Fifteen-foot-tall concrete letters reading WSU and a steel-plate tower establish the western entrance to the university and serve as highly-visible icons to drivers traveling along State Route 270. Designed by Seattle-based Olson Kundig Architects, visitors will discover a light-filled, modular space that showcases materials developed at the WSU Composite Materials and Engineering Center and interactive displays that celebrate the research accomplishments and entrepreneurial spirit of faculty, students, staff, and alumni. The center's design-build team featured graduates from the WSU School of Design and Construction.
The Breslford WSU Visitor Center serves as a
welcoming center for Washington State University. Often affectionately referred
to as “Wazzu” from its acronym WSU, it was founded in 1890 as a land-grant
college and a three-member committee selected Pullman as its location on April
27, 1891, thrilling the community’s residents.1 Construction soon began on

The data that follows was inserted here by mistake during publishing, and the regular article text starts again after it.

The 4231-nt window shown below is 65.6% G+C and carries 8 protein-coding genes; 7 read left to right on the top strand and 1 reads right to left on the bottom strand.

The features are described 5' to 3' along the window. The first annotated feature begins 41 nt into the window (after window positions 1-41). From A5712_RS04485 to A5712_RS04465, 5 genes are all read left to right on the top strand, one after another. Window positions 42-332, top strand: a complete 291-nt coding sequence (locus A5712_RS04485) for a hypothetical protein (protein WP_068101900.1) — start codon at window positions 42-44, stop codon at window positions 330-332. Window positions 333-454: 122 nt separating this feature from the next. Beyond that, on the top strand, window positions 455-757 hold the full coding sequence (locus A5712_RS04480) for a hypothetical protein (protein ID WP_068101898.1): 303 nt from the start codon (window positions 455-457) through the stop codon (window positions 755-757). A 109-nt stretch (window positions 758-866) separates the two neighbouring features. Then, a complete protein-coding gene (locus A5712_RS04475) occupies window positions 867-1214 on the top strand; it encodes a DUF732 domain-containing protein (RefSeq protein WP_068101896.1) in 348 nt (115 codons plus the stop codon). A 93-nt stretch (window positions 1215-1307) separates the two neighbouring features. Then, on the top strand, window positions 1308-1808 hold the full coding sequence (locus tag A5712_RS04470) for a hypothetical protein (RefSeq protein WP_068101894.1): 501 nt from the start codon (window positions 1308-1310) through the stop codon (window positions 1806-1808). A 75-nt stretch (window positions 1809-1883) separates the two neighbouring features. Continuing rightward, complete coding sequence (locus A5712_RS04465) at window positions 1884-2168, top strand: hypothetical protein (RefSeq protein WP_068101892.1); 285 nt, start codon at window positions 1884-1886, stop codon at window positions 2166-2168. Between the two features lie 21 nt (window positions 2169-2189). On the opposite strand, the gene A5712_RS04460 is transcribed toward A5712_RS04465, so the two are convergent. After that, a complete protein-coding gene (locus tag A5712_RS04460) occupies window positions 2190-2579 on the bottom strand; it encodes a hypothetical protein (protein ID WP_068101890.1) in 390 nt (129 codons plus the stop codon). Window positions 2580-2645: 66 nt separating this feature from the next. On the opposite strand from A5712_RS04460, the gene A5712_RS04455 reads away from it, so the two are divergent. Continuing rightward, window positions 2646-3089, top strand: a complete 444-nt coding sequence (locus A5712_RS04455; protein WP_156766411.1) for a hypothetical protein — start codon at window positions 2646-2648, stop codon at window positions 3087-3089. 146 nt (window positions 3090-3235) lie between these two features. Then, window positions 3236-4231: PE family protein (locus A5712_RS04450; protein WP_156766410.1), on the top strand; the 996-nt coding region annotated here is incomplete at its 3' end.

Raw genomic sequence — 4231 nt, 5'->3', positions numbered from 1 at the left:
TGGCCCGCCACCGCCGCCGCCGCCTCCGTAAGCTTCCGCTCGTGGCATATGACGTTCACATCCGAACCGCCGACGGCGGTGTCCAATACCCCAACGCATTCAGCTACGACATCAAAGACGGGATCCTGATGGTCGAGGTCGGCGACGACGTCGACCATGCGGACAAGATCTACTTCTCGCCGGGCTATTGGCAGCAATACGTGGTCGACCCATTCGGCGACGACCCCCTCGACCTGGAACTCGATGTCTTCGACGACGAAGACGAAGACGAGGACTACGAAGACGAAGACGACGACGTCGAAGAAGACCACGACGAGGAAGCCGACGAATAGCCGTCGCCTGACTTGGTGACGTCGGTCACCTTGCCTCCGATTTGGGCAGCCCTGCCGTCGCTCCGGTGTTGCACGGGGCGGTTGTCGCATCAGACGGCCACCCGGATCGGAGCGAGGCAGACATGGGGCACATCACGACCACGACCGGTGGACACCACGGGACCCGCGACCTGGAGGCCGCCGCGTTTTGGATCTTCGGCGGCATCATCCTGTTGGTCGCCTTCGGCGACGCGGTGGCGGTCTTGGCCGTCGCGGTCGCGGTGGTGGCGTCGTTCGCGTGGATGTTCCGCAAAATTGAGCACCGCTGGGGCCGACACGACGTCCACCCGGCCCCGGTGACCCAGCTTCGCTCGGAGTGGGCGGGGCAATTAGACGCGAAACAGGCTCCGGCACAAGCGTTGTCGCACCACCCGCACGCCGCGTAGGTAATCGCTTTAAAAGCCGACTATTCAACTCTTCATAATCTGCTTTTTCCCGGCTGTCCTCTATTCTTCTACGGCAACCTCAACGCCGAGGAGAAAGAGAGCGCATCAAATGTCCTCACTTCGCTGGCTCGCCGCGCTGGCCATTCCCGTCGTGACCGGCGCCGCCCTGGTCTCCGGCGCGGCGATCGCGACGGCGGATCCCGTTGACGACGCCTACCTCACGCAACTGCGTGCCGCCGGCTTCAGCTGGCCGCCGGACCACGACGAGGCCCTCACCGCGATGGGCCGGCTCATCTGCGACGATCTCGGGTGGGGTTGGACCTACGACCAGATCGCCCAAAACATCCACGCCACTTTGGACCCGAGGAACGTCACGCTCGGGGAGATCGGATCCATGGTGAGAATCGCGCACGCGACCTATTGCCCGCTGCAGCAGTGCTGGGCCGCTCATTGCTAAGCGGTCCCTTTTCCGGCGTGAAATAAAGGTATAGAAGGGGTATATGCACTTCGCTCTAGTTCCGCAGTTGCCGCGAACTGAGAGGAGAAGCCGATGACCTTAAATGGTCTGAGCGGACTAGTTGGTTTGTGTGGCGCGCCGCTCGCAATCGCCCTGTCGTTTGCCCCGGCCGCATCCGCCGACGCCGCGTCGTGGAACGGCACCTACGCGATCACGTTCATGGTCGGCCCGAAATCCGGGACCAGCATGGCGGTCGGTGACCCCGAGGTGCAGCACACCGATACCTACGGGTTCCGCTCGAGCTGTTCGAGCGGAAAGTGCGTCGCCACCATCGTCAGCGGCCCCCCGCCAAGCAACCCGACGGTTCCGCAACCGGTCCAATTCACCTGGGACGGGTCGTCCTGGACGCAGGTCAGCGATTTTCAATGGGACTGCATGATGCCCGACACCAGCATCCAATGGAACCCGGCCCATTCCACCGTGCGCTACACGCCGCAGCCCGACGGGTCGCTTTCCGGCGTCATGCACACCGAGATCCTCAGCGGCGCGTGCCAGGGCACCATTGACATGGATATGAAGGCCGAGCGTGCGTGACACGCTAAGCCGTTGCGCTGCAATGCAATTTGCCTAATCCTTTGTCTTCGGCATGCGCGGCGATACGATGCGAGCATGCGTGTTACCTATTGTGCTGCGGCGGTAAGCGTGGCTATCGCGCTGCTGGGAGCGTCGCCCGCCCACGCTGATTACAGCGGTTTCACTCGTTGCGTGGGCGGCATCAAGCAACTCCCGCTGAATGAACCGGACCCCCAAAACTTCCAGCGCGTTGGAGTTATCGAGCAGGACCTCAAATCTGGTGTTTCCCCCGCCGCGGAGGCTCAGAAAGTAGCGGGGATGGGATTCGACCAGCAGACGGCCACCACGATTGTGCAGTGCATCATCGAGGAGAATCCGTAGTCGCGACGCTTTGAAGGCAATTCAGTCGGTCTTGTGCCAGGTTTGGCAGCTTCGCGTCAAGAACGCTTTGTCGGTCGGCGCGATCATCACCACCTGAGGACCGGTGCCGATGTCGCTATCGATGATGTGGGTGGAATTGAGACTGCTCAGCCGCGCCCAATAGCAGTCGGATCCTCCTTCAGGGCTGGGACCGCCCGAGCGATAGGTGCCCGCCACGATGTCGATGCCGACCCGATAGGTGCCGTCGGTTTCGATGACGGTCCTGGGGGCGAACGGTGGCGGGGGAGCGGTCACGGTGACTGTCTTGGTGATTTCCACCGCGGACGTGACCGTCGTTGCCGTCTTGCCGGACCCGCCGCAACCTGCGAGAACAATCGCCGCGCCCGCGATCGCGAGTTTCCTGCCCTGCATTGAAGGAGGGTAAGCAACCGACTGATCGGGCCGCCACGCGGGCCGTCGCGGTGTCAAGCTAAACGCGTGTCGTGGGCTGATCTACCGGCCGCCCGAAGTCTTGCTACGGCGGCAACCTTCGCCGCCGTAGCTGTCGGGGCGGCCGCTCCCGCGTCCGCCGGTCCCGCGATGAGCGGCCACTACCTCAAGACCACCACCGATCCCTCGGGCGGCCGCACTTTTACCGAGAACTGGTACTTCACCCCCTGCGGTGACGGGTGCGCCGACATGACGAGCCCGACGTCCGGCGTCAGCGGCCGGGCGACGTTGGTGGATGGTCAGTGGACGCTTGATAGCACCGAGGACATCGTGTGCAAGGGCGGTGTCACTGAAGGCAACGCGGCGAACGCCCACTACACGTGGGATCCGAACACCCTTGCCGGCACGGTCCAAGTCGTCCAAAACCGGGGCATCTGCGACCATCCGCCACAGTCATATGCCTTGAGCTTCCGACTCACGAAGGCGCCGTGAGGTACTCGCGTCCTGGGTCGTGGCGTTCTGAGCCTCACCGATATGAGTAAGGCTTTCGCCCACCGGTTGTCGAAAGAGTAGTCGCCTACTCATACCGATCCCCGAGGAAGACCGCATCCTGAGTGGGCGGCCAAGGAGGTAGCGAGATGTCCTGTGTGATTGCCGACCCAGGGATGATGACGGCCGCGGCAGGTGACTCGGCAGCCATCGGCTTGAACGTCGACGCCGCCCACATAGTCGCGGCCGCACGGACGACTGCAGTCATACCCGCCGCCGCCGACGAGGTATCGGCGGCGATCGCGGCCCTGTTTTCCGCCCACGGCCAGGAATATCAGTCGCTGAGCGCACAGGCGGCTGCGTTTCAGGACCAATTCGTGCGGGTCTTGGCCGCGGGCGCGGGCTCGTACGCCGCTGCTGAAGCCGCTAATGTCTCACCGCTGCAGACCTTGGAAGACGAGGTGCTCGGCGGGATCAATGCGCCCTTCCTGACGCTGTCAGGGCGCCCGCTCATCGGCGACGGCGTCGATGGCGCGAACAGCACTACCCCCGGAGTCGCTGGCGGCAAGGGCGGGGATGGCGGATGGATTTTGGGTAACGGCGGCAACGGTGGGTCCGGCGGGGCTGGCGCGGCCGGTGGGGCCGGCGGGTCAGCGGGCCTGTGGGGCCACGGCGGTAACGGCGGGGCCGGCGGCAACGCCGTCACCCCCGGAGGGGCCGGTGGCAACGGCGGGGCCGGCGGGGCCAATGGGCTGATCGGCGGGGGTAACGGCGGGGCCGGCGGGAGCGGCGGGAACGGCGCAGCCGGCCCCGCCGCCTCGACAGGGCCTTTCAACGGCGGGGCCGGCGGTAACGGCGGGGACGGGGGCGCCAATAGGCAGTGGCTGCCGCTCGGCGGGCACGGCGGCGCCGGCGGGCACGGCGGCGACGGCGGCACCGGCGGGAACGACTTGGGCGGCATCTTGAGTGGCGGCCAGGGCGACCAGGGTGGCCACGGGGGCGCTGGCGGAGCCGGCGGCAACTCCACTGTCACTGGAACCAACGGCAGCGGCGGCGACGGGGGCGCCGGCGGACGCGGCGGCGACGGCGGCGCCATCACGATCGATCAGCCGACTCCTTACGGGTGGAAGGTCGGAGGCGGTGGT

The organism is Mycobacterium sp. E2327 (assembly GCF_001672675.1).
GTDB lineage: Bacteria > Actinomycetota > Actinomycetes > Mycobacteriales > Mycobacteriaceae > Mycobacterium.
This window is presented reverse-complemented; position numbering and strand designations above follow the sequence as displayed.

the first building, a one-story red
brick building perched on a hill.
Agricultural College, Experiment Station and School of Science of the State of
Washington opened on January 13, 1892, with 59 students enrolled. The campus
developed over the next decade. The four-story Administration Building (now
called Thompson Hall) is the oldest building on campus, constructed in 1894.2
school was renamed the State College of Washington in 1905, and by 1915 was
officially Washington State College (WSC). The college grew significantly after
the end of World War II as veterans returned from overseas and took advantage
of the Servicemen’s Readjustment Act of 1944, which guaranteed them free
tuition and a monthly living allowance while in college. In 1959, WSC became a
full-fledged university, with the Washington State Legislature passing a bill
to change the school’s name to Washington State University.